Aromatic Waters

| June/July 2003

  • Kathleen McKeehen

  • A filter collects the blue Artemisia aborescens hydrosol. Most other hydrosols are colorless.
  • Stills like this durable kettle type are available in stainless steel or aluminum alloy and cost about $1000.
  • Copper stills are lightweight and easy to transport for field distillation, but some argue that they may leave residue in the hydrosol, while others say copper unit distillation enhances the scent.
    Photo courtesy of Jeanne Rose
  • A separator used in a small home unit is shown here releasing the hydrosol, or floral water, from the essential oil floating on top.

For fragrances and gentle healing that make cents as well as sense, try the light touch of hydrosols.

Rose Geranium Lotion
Facial Mist
Tootsie Treat Foot Scrub 

Once discarded as mere byproducts of the distillation process, fragrant floral waters, called hydrosols, are now recognized by many aromatherapists for their therapeutic value. These waters are used not only in creating a relaxing and fragrant environment but also in the treatment of minor physical and emotional problems.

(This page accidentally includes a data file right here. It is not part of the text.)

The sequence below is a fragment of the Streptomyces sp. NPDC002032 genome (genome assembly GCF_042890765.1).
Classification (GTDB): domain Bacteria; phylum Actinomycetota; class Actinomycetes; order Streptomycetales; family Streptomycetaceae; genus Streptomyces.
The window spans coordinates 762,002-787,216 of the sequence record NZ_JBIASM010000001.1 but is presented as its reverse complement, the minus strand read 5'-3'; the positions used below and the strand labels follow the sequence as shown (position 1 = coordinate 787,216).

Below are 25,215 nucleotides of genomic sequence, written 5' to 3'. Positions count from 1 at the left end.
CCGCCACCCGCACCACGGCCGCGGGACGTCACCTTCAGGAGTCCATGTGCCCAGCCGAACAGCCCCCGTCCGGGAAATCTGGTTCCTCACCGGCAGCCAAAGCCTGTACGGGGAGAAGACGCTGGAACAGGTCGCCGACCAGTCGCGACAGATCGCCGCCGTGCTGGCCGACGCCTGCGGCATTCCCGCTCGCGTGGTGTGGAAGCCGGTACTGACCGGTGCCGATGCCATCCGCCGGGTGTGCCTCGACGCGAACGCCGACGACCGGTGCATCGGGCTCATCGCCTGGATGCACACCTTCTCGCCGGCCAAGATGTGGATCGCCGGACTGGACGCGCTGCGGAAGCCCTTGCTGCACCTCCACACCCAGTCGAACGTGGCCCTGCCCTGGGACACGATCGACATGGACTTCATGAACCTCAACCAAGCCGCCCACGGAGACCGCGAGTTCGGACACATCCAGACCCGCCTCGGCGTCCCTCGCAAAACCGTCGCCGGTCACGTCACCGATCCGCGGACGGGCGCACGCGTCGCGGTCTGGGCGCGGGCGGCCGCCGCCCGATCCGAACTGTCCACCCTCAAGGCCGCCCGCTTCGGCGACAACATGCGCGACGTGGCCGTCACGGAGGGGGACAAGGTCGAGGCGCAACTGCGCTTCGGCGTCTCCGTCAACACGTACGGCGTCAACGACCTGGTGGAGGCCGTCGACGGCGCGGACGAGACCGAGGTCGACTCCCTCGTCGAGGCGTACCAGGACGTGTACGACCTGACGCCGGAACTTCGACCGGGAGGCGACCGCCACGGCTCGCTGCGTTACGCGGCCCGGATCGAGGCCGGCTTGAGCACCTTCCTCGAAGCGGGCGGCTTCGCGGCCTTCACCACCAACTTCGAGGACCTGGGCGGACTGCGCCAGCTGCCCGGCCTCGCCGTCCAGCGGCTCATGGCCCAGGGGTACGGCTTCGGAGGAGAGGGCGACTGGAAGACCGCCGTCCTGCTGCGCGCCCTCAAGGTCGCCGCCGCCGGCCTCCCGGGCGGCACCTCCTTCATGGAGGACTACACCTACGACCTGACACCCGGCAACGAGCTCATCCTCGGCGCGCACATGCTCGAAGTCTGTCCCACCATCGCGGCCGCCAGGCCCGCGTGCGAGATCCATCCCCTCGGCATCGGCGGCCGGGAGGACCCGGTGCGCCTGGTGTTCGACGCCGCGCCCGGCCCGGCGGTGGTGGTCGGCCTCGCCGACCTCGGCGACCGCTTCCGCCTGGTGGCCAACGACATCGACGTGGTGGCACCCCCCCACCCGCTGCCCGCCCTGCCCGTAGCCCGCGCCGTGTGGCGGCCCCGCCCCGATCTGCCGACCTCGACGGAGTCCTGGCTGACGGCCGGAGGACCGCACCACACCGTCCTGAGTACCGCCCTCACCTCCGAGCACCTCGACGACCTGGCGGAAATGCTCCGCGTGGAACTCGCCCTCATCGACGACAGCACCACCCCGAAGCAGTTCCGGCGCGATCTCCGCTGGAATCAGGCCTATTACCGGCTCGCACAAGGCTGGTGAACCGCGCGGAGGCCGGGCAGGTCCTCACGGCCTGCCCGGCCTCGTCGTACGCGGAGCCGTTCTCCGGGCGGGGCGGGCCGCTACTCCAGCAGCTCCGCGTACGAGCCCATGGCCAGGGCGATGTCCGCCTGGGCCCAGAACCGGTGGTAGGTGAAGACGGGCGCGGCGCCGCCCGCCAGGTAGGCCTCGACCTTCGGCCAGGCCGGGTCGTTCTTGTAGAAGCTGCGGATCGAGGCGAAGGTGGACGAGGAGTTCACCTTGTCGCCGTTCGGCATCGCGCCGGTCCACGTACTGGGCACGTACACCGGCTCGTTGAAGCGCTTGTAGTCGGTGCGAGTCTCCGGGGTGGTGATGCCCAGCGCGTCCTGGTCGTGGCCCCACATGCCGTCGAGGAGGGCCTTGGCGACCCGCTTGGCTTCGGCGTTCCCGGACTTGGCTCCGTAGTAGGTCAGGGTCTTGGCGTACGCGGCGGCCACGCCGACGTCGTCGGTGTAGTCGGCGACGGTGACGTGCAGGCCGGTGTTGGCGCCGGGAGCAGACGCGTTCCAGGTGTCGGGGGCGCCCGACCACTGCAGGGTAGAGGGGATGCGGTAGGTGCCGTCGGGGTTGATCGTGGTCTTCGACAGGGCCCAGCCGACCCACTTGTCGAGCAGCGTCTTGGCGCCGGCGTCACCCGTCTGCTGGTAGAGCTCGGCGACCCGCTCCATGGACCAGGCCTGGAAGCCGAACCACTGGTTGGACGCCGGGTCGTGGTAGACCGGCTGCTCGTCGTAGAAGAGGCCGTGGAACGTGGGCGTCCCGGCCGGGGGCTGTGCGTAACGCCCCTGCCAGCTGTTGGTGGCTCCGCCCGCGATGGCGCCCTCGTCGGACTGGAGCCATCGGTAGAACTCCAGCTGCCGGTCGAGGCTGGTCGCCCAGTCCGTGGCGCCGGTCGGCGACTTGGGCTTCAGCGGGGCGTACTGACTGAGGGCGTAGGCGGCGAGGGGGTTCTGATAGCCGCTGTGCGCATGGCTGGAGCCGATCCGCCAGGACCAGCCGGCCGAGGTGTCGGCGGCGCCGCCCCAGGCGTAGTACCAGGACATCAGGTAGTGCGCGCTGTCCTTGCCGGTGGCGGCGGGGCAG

Hydrosols are created by the same process used to extract essential oils from plants. They are not simply a mixture of water and a few drops of essential oil. They have found a significant place in the fragrance world.

You may have heard of two well-known aromatic waters but never realized they were hydrosols. Witch hazel has commonly been used as an astringent for years and is still sold in drugstores; rose water is used in several cosmetics and in ethnic recipes.

Hydrosols are gentler than essential oils, making them safer for small children, the elderly or those with weakened immune systems

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